Anthony K. Tjan, founder and former executive vice president of ZEFER, a leading Internet-focused consulting and services firm, is returning to Harvard June 7 as a fellow at the Belfer Center for Science and International Affairs (BCSIA) and the Harvard Information Infrastructure Project (HIIP).
Tjan is a Harvard College graduate who received his M.B.A. at the Harvard Business School (HBS), where he won the John Lebor Fellowship for entrepreneurship and, along with two founding ZEFER members and classmates, won the 1998 HBS Business Plan Competition. While at HBS, Tjan raised $2 million in first-round financing for his business plan. Within two years, the company raised an additional $100 million in capital and grew to more than 500 employees providing strategy and implementation services for Fortune 1000 clients.
Prior to ZEFER, Tjan was a consultant with the international strategy consulting firm McKinsey & Company. Tjan has also been named by Management Consulting magazine as one of the top 25 most influential consultants.
Since 1993, Tjan has served as a regular participant and external staff member to the World Economic Forum (WEF) and its annual summit in Davos, Switzerland. Earlier this year, he was one of 100 people worldwide named by the WEF as a Global Leader for Tomorrow.
“There is now little doubt that technology – in particular the Internet and genetics – will profoundly impact cultures, economies, and policies of populations throughout the world,” Tjan said. “I am honored to return to Harvard University as a Kennedy School of Government Belfer Center Fellow. I hope that my background will bring a useful private sector and entrepreneurial perspective to the center’s research.”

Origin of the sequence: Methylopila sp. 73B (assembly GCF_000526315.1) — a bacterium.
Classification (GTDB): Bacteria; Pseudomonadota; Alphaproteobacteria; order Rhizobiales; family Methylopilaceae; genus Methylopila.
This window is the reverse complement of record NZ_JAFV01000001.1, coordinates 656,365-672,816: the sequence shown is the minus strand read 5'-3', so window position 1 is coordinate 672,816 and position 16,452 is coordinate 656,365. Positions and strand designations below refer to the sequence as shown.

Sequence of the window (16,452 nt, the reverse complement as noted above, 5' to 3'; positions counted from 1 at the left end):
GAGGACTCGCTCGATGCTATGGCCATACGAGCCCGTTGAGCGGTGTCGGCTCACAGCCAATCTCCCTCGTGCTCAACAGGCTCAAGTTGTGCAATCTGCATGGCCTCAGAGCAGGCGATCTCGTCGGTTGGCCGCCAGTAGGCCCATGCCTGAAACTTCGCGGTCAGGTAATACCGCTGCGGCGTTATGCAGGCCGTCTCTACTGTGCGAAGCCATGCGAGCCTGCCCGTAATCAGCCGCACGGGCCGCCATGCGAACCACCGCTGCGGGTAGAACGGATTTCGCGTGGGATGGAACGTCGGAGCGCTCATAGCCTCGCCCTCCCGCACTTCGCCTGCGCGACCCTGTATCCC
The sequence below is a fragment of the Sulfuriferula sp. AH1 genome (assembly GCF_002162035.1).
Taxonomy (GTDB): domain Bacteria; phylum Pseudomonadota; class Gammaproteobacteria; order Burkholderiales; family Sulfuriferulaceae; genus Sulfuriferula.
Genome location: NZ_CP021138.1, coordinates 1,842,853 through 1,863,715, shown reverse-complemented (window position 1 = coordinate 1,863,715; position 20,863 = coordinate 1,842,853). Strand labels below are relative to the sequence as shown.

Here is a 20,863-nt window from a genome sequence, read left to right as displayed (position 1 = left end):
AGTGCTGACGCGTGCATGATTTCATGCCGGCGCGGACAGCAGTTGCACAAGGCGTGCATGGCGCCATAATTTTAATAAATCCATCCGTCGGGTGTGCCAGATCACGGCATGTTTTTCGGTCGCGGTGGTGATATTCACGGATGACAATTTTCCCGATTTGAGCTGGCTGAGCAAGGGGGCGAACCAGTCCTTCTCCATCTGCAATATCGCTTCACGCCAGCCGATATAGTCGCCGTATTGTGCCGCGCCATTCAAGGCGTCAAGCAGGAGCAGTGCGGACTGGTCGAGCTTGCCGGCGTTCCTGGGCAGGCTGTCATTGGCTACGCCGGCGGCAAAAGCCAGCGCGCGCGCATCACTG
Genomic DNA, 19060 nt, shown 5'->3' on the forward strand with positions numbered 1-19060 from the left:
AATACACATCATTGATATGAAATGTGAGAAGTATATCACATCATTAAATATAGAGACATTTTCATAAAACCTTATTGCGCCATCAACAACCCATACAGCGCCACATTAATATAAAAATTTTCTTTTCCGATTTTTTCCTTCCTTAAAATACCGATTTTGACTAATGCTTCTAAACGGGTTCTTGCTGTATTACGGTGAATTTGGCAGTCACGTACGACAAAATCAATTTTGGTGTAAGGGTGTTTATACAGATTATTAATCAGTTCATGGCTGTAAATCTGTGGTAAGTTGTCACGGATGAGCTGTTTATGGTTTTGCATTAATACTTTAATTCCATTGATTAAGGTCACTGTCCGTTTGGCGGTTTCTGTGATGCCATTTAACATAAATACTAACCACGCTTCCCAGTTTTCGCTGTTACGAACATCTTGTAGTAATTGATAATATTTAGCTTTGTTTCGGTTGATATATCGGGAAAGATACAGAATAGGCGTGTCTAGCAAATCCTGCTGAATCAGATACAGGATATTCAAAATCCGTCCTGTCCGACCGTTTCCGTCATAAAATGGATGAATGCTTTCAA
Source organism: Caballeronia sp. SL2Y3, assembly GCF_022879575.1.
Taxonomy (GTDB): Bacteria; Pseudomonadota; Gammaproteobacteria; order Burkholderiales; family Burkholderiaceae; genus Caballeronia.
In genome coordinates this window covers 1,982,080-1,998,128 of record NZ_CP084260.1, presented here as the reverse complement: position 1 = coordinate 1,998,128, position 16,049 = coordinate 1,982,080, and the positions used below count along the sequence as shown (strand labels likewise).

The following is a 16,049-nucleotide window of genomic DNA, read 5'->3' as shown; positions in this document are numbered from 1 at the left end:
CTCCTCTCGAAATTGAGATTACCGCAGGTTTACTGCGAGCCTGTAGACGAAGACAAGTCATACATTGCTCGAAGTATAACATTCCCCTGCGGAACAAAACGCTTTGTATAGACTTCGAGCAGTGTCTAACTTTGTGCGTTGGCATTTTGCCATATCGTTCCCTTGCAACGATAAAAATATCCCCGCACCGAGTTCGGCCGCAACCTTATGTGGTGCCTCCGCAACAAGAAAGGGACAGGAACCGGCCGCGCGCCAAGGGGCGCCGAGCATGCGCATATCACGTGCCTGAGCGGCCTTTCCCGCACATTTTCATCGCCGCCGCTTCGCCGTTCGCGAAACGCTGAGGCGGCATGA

Tjan has been the subject of profiles in several leading national business and technology publications including the Wall Street Journal, Fortune, Business Week, CNet, and Industry Standard. He has served as a commentator on CNN, CNBC, MSNBC, and was also a columnist for the technology publication, The Red Herring, where he wrote a series of articles on entrepreneurship.
As a fellow at the Kennedy School’s Harvard Information Infrastructure Project and the Belfer Center for Science and International Affairs, Tjan plans to focus his research on cyber-terrorism and the expanding role of technology in emerging countries.
The latter interest stems from a project in South America in which Tjan and ZEFER helped transform an online directory into Colombia’s largest portal.
“Anthony Tjan’s ability to bring technological change to emerging nations such as Colombia underscore his extraordinary business and political skills,” said Graham T. Allison, Douglas Dillon Professor of Government at the Kennedy School and director of BCSIA. “He should be a tremendous asset to the Belfer Center.”
“Tony was one of the outstanding students in my course before he went on to found Zefer,” said Deborah Hurley, director of the Harvard Information Infrastructure Project. “I have been pleased to follow his very successful career and am delighted that he will be back collaborating with us directly on some of the most complicated and compelling issues of the Internet era.”
Previous HIIP and BCSIA Fellows include Y.T. Chien, former director of the Division of Information and Intelligent Systems at the National Science Foundation (NSF); David Johnston, president, University of Waterloo, Canada, and special adviser to the Minister of Industry on information highway matters; Thomas Kiessling, chief operating officer and chief technology officer, ISION Internet AG, a Pan-European business-to-business Internet solutions provider; and Eli Turk, former senior policy adviser to the Canadian Minister of Industry.